Cytology 101: How to get the most from your samples (Proceedings)

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Cytology 101: How to get the most from your samples (Proceedings)


Cytology is a relatively easy, relatively non-invasive, fast and inexpensive diagnostic technique. Sometimes you actually get the diagnosis. Other times you don't get a specific diagnosis, but the cytologic findings can help you decide which diagnostic technique might be indicated as a next step. Also some potential diagnoses often can be ruled out.

To perform a good cytologic evaluation you must have some knowledge including:

  • The normal histological and cytological appearance of tissues in the area being sampled
  • The histological and cytological appearance of potential lesions
  • The types of pathologic abnormalities that might cause the lesion being sampled.

This knowledge may be relatively simple in some cases and pretty complicated in others. Many cases probably should be evaluated by a specialist with advanced training in pathology. But some cases are straightforward in their cytologic appearance and can be evaluated by interested practitioners. In addition, screening of a sample before submitting it to an outside laboratory is useful in helping to assure its quality as well as being a learning tool if you compare your interpretation with the cytologist's report.

Frequently sampled tissues for cytology include blood, subcutaneous and cutaneous lesions, lymph nodes, prostate, bone marrow, conjunctiva, ear exudates, vaginal and rectal mucosa, internal organs, urine, respiratory tract, and body cavity fluids.

General approach to the cytology slide

Start with a low power objective to see whether there are actually intact cells present, get an idea as to which cell types are present, and find a suitable area to examine at higher magnification. Parasites and other large organisms are also usually best found at low power.

Appropriate areas to examine have a monolayer of intact cells that are well stained. If cells are in a thick area, they are difficult (if not impossible) to identify and morphologically examine. Avoid ruptured cells and areas where the stain is too light or dark. Some highly cellular samples that stain poorly may have well-stained areas at the edge of the slide, or they may require additional staining.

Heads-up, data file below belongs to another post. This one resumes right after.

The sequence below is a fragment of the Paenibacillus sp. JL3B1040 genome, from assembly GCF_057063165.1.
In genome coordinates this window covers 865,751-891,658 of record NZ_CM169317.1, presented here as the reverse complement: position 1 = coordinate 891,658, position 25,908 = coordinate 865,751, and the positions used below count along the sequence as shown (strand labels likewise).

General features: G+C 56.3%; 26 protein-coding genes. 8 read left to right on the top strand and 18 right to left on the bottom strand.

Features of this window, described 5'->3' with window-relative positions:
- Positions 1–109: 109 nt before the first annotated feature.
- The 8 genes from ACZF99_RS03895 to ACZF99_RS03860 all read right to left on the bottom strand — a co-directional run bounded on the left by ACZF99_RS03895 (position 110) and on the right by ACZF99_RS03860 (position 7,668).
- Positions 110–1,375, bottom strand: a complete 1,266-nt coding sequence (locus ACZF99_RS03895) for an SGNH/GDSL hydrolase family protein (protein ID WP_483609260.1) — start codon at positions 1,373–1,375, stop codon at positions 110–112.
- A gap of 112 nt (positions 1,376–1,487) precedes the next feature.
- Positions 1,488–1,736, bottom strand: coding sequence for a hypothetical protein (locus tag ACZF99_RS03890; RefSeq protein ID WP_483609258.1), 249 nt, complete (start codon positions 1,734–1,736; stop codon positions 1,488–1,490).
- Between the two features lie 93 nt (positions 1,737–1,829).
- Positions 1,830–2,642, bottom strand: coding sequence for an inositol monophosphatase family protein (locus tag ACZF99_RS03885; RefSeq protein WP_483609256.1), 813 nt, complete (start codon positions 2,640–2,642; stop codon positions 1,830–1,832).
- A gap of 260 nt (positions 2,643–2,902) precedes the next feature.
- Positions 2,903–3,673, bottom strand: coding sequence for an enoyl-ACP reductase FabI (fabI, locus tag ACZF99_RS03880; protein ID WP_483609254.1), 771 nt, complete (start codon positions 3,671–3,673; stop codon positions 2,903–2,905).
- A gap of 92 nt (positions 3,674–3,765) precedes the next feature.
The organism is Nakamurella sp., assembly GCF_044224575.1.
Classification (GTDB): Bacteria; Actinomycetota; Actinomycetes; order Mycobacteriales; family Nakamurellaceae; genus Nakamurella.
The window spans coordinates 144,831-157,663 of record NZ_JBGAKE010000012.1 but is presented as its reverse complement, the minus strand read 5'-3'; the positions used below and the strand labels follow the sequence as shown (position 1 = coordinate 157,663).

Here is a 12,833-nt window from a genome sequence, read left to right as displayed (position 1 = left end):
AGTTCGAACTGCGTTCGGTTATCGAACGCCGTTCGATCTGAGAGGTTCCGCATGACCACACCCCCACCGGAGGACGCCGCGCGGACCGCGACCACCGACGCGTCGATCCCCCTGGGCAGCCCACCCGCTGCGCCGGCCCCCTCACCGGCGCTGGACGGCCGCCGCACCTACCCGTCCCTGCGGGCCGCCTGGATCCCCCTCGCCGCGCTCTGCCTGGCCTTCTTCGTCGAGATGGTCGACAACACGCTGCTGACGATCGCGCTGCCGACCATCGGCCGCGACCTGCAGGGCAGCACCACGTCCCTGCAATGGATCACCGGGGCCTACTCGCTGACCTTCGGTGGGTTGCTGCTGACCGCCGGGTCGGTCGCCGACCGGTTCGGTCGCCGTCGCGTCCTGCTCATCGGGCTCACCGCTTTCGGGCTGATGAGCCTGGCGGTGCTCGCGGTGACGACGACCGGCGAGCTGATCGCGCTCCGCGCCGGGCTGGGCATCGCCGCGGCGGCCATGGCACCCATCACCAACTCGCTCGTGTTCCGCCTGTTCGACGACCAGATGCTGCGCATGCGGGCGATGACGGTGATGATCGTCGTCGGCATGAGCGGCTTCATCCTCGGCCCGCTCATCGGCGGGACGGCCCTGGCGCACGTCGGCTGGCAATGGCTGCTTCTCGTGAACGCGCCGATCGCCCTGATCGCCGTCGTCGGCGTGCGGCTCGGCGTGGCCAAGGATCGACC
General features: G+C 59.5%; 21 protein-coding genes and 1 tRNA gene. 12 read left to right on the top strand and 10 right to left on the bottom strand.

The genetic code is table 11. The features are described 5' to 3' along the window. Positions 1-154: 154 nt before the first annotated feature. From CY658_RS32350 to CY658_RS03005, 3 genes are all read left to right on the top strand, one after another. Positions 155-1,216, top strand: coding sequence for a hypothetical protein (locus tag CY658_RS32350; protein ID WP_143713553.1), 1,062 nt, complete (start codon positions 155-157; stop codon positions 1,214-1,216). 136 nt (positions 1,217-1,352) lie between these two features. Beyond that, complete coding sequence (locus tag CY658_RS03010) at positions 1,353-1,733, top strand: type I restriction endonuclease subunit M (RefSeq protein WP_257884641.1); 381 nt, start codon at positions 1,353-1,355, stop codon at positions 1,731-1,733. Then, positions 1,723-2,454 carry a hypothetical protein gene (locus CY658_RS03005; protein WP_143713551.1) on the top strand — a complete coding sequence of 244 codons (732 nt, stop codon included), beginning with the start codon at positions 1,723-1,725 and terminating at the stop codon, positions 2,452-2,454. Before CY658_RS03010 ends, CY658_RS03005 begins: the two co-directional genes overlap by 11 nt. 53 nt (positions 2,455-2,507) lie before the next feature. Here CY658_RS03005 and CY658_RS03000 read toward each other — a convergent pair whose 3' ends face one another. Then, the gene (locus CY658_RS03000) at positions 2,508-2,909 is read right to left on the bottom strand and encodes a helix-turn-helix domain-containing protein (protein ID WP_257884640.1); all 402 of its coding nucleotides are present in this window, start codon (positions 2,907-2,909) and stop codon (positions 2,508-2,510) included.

After finding a good area on low power, the slide should be examined with high power, or oil. At this magnification you can positively identify various cell types, examine cellular detail, and search for small organisms.

In most cases, the most important distinction to make is whether a lesion is inflammatory or neoplastic/hyperplastic. Making this determination can lead you to treat with such therapies as antibiotics and anti-inflammatories for inflammatory lesions or to surgically excise or initiate chemotherapy for neoplastic lesions. Once you decide whether a lesion is inflammatory or neoplastic, there are some other types of information that can be gained from a cytology sample that enhance your ability to treat and give a reasonable prognosis.

Classification of inflammation

Inflammation is classified by the type of cells that predominate. Sometimes inflammation is considered to be mixed if there are roughly equivalent numbers of different types of inflammatory cells. The degree of inflammation (mild, moderate or marked) should be noted.

Suppurative (or purulent or neutrophilic) inflammation

  • Usually ≥ 90% neutrophils.
  • Septic, suppurative inflammation is the term used if bacteria are seen.
  • You can't assume that something is non-septic just because bacteria are not seen cytologically. Culture is used to make the determination.

Mixed inflammation

  • More than one type of inflammatory cell is present.
  • Usually comprised predominantly of neutrophils with 10-50% macrophages and/or lymphocytes.
  • Commonly seen with foreign body reaction or fungal infection.
  • May be an indication of chronicity.

Mononuclear or granulomatous inflammation

  • The majority of cells are macrophages and giant cells.
  • Typical inflammatory process associated with mycobacterial agents and steatitis.

Eosinophilic inflammation

  • If >15% of the cells are eosinophils an inflammatory reaction is usually considered to have a significant eosinophilic component.
  • Commonly associated with allergic reactions or parasites.